Wednesday, June 15, 2011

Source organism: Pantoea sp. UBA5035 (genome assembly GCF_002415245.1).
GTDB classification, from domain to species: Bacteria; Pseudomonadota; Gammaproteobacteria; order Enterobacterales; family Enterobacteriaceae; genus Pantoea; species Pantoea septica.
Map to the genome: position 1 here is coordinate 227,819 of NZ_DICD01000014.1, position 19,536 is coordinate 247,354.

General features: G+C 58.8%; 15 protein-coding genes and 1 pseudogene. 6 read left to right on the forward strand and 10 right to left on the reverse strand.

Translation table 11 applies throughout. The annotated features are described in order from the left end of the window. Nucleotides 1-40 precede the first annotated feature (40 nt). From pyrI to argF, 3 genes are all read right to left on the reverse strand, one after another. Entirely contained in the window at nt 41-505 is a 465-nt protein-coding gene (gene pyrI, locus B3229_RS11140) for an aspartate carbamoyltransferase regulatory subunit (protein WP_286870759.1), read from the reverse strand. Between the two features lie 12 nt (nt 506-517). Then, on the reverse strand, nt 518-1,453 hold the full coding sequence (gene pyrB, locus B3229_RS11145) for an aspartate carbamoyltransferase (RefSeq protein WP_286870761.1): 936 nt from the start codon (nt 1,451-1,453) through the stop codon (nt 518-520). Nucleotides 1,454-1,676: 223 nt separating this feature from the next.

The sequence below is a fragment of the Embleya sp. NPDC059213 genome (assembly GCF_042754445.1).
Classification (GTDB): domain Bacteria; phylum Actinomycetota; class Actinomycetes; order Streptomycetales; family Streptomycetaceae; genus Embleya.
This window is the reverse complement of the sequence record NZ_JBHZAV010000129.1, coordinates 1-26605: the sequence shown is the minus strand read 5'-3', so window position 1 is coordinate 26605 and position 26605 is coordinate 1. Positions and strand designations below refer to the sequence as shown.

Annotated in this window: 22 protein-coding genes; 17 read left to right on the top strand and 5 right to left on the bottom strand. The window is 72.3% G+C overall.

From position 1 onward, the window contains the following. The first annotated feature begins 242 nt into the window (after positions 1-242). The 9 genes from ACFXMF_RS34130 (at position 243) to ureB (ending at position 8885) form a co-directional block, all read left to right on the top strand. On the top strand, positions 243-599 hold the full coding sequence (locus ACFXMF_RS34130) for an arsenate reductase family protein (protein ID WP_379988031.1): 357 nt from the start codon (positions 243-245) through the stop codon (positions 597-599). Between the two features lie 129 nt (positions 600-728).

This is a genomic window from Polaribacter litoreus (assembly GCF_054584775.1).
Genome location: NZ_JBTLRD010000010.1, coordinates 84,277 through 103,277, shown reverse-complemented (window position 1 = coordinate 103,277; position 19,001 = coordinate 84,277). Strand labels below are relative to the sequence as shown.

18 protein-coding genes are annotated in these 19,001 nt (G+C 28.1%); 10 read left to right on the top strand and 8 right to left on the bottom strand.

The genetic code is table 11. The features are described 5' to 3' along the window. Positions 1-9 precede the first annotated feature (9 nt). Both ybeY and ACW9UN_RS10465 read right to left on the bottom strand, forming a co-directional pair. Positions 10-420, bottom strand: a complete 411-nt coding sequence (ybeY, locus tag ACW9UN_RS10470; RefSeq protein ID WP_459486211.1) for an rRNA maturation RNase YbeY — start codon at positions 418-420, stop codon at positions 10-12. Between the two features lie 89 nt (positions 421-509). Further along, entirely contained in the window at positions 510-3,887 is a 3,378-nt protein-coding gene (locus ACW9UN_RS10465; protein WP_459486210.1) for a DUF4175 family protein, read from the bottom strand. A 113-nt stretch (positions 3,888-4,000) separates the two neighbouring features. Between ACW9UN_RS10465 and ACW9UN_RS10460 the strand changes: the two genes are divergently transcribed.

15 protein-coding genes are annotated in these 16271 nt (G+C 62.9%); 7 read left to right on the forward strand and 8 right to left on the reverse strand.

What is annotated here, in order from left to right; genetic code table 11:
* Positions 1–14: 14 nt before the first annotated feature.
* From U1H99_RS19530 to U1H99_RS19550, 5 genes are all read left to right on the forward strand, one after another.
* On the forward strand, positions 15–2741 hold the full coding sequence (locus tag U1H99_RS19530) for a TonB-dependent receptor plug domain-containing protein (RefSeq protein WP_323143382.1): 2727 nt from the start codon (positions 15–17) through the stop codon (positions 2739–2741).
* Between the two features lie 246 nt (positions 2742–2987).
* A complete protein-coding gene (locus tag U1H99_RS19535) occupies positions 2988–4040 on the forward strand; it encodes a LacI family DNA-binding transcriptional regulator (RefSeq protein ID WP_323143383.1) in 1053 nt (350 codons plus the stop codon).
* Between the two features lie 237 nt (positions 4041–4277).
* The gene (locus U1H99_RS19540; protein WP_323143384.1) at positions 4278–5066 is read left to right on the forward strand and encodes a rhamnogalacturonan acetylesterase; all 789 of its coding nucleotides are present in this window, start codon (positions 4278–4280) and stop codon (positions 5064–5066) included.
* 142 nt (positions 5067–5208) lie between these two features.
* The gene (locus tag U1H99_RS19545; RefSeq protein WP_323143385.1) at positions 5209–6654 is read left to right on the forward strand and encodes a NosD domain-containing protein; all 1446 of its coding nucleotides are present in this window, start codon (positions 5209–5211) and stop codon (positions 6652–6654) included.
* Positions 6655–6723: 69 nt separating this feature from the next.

William Bateson (Robin Hood's Bay, August 8, 1861 – February 8, 1926) was a English geneticist, a Fellow of St. John's College, Cambridge. He was the first person to use the term genetics to describe the study of heredity and biological inheritance, and the chief populariser of the ideas of Gregor Mendel following their rediscovery in 1900 by Hugo de Vries and Carl Correns.Bateson was the son of William Henry Bateson, Master of St John's College, Cambridge. He was educated at Rugby School and at St John's College in Cambridge, where he graduated BA in 1883 with a first in natural sciences.[1] Taking up embryology, he went to the United States to investigate the development of `Balanoglossus' an informal name for the worm-like enteropneust hemichordate Saccoglossus kowalevskii Agassiz, 1873 which led to his interest in vertebrate origins. In 1883-4 he worked in the laboratory of W. K. Brooks, at the Chesapeake Zoölogical Laboratory in Hampton VA, U.S.A.[2] Turning from morphology to study evolution and its methods, he returned to England and became a Fellow of St John's. Studying variation and heredity, he travelled in western Central Asia.(CLICK HERE FOR DETAILS)

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